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  • Wired Wilderness: Technologies of Tracking and the Making of Modern Wildlife
  • Gregg Mitman (bio)
Wired Wilderness: Technologies of Tracking and the Making of Modern Wildlife. By Etienne Benson. Baltimore: Johns Hopkins University Press, 2010. Pp. x+252. $55.

In the early 1960s, at the Cedar Creek Natural History Area, a biological field station for the University of Minnesota, a radio-tracking system kept watch on denizens of the wild. At various times, the system—made up of two rotating yagi antennas on 100-foot towers placed one-half mile apart—tracked the whereabouts of thirty-five red foxes, five white-tailed deer, three raccoons, six cottontail rabbits, and nine snowshoe hares. The system could record the simultaneous location of every instrumented animal at forty-five-second intervals over a twenty-four-hour period. Humans quickly proved to be the constraint in the system. It took “film reading girls” six to eight hours to transfer every twenty-four-hour record to a base map (p. 35).

What were the institutional forces, disciplinary questions, and management concerns that drove this obsessive surveillance of nature? And how were human interactions with wildlife transformed in the process? In Wired Wilderness, Etienne Benson offers a thoughtful look at how radio-tracking technologies came to alter the practices of wildlife biology and management in the post–World War II period. In the opening chapter, “Cold War Game,” Benson provides a much-needed analysis of how “electronic technologies of the Cold War and the space age,” coupled with funding from agencies such as the Atomic Energy Commission and the Office of Naval Research, infused fields like wildlife ecology with an engineering vision. While this vision could provide new perspectives, it was easy to lose sight of the animal as a living being, and instead see it only as “a data machine” (pp. 5, 31).

The following three chapters focus on case studies detailing different wildlife controversies in which radio-tracking came to play a prominent role. In “The Poetry of Wilderness,” Benson focuses on a heated and public debate in the 1960s and early 1970s over grizzly bear tagging and research by John and Frank Craighead in Yellowstone National Park to analyze the enduring challenges of managing wilderness ideals. The next chapter investigates the diplomatic subtleties of international scientific research and wildlife conservation through the exportation of American radio-tracking technology to Nepal. In the Smithsonian-Nepal Tiger Ecology Project, American researchers found themselves subject to accusations of scientific imperialism. There they confronted issues of knowledge and power that, at first, they were ill-prepared to understand or negotiate. In the final case study, Benson provides a compelling analysis of the intertwined networks of biologists, the military, and oceanaria in marine mammal research. Here, he [End Page 242] focuses on the obstacles scientists faced in conducting tagging experiments in the wake of growing public sentiment for dolphins and whales and an expanding federal regulatory apparatus for marine mammal protection.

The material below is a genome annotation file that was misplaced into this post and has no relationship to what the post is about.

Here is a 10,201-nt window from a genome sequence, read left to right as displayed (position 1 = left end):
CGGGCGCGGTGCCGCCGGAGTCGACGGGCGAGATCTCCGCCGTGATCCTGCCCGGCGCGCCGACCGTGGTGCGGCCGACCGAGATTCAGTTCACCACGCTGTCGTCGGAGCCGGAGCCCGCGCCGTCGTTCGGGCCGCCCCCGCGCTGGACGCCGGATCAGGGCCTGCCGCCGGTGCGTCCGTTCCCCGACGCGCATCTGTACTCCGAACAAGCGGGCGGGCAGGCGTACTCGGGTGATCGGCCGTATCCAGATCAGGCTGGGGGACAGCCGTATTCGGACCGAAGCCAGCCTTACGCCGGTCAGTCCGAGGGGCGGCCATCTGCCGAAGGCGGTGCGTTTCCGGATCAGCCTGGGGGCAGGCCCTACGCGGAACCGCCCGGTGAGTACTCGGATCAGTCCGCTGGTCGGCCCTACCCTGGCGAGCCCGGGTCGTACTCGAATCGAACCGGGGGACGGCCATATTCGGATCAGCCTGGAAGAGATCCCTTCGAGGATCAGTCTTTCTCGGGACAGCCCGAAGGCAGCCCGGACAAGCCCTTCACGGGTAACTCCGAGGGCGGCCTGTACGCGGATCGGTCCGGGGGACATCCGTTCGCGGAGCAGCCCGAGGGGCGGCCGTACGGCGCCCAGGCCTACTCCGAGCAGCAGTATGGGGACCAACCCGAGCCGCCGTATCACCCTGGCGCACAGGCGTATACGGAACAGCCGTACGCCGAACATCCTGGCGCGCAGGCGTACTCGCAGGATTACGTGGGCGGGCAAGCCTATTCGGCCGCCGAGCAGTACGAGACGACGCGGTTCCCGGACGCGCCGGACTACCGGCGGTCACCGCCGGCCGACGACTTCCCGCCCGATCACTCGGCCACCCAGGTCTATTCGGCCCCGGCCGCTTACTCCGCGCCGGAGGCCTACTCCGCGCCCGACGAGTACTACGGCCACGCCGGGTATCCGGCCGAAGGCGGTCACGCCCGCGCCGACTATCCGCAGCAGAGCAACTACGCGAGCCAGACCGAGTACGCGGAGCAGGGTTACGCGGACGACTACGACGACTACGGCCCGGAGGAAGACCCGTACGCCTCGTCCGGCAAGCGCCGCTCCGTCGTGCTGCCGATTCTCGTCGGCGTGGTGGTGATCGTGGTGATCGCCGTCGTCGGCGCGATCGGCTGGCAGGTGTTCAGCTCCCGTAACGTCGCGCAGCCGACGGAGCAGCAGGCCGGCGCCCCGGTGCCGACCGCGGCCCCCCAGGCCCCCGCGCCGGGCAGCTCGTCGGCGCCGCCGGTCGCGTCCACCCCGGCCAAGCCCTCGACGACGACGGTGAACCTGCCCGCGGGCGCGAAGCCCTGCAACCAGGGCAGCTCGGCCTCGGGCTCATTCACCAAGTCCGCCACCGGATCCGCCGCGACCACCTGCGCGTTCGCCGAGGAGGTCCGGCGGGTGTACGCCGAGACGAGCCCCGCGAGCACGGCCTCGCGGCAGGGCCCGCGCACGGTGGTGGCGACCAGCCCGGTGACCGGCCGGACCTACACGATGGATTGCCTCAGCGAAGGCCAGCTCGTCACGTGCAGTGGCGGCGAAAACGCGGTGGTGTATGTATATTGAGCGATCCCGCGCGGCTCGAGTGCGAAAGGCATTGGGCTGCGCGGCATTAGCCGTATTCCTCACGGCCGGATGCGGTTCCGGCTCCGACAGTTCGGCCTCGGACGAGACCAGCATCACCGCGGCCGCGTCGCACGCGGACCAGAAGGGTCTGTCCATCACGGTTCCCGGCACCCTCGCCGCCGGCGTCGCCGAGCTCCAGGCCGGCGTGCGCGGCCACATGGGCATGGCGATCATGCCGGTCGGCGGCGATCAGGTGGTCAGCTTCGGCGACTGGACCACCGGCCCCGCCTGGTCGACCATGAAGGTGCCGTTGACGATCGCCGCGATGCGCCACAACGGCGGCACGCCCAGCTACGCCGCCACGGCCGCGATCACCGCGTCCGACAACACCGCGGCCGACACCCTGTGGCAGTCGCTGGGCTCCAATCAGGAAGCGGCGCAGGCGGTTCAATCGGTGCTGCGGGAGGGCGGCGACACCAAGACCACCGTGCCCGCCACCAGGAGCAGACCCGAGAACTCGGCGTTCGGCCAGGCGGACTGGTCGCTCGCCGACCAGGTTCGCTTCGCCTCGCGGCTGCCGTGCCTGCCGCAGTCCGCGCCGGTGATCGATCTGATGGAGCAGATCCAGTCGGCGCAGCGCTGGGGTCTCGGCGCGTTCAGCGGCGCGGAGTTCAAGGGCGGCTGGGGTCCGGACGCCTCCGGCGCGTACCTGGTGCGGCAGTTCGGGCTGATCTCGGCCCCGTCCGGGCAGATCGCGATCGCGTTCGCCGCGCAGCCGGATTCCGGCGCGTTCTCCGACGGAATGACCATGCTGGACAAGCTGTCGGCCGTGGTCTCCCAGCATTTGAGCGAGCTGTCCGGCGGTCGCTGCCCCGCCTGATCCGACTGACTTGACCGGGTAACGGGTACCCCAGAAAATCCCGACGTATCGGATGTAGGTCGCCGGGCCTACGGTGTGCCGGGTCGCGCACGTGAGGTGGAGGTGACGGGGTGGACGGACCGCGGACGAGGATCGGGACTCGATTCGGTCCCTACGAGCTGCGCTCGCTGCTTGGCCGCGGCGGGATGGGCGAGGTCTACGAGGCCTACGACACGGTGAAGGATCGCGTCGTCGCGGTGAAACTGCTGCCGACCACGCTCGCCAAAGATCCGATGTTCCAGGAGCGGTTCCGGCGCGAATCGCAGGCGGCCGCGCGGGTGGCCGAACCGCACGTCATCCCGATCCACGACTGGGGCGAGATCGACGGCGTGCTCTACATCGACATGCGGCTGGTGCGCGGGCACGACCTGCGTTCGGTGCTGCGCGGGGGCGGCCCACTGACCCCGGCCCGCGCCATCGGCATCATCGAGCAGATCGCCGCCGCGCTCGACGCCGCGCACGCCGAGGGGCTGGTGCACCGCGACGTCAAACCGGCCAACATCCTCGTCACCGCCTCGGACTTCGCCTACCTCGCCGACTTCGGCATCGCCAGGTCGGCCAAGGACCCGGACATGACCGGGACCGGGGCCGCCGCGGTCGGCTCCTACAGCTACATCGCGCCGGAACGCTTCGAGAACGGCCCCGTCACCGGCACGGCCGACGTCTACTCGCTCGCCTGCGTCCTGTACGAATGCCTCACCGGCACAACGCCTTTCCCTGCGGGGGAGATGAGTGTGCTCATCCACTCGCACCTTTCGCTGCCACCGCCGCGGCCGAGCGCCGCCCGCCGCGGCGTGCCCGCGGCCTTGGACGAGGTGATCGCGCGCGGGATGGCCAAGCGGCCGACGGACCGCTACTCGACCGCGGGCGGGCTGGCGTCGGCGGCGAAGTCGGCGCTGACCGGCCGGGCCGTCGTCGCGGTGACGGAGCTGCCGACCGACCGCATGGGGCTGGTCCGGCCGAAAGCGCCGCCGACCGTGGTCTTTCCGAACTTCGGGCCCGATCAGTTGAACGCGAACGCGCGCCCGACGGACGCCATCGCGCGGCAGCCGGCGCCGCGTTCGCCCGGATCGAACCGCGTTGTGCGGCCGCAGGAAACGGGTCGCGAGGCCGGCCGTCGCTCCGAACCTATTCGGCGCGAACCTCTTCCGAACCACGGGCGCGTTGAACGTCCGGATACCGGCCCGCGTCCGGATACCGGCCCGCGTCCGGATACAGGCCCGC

The plot of Wired Wilderness revolves around the tension between intervening and knowing. What level of technologically mediated intimacy have biologists and the public been willing to accept in the alleged effort to save a species from extinction? In a voyeuristic culture, where inquiring minds want to know, when do the rights of individual animals supersede scientific curiosity? As marine biologist Kenneth Norris observed, “How much manipulation should society allow in the name of discovery, or even of the protection of the animal themselves?” Benson is at his best in illuminating this fundamental tension, which often has driven a wedge between animal rights and wildlife conservation. Yet as he suggests in the concluding chapter, the “virtual intimacy” achieved between individual animals and mass audiences through the proliferation of tracking data available on the web now helps to sustain a celebrity culture of animals, and, I suggest, animal rights.

Wired Wilderness opens a window onto one aspect of a much more expansive landscape, which environmental historians and historians of technology have yet to fully explore—namely, the logic and technologies of monitoring and surveillance that became instrumental to the infrastructure of postwar environmental science. Wired Wilderness is an important addition to an emerging picture on how and...


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pp. 242-243
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